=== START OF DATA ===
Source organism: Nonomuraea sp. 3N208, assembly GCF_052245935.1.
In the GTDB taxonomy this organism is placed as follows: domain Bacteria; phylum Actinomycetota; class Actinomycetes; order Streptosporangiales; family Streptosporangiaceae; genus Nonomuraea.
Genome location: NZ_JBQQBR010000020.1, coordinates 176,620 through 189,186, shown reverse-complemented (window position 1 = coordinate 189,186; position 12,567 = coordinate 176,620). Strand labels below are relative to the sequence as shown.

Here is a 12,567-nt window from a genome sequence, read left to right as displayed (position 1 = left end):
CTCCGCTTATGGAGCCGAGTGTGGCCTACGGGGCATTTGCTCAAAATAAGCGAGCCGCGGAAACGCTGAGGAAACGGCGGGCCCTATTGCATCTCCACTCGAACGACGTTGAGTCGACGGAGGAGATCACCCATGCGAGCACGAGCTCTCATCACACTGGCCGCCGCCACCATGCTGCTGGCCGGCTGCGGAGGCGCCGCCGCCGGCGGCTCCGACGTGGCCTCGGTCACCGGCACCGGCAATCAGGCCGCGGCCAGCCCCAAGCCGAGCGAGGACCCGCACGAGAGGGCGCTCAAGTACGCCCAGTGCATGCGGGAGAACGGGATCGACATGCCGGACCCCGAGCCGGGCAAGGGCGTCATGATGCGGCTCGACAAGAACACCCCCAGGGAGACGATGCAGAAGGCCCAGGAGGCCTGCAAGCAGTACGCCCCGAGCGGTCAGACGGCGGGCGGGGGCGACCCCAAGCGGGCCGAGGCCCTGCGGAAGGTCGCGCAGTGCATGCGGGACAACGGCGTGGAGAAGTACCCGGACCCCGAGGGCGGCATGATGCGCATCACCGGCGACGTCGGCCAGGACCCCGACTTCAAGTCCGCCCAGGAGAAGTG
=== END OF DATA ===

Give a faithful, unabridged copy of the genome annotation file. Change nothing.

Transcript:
Source organism: Nonomuraea sp. 3N208, assembly GCF_052245935.1.
In the GTDB taxonomy this organism is placed as follows: domain Bacteria; phylum Actinomycetota; class Actinomycetes; order Streptosporangiales; family Streptosporangiaceae; genus Nonomuraea.
Genome location: NZ_JBQQBR010000020.1, coordinates 176,620 through 189,186, shown reverse-complemented (window position 1 = coordinate 189,186; position 12,567 = coordinate 176,620). Strand labels below are relative to the sequence as shown.

Here is a 12,567-nt window from a genome sequence, read left to right as displayed (position 1 = left end):
CTCCGCTTATGGAGCCGAGTGTGGCCTACGGGGCATTTGCTCAAAATAAGCGAGCCGCGGAAACGCTGAGGAAACGGCGGGCCCTATTGCATCTCCACTCGAACGACGTTGAGTCGACGGAGGAGATCACCCATGCGAGCACGAGCTCTCATCACACTGGCCGCCGCCACCATGCTGCTGGCCGGCTGCGGAGGCGCCGCCGCCGGCGGCTCCGACGTGGCCTCGGTCACCGGCACCGGCAATCAGGCCGCGGCCAGCCCCAAGCCGAGCGAGGACCCGCACGAGAGGGCGCTCAAGTACGCCCAGTGCATGCGGGAGAACGGGATCGACATGCCGGACCCCGAGCCGGGCAAGGGCGTCATGATGCGGCTCGACAAGAACACCCCCAGGGAGACGATGCAGAAGGCCCAGGAGGCCTGCAAGCAGTACGCCCCGAGCGGTCAGACGGCGGGCGGGGGCGACCCCAAGCGGGCCGAGGCCCTGCGGAAGGTCGCGCAGTGCATGCGGGACAACGGCGTGGAGAAGTACCCGGACCCCGAGGGCGGCATGATGCGCATCACCGGCGACGTCGGCCAGGACCCCGACTTCAAGTCCGCCCAGGAGAAGTG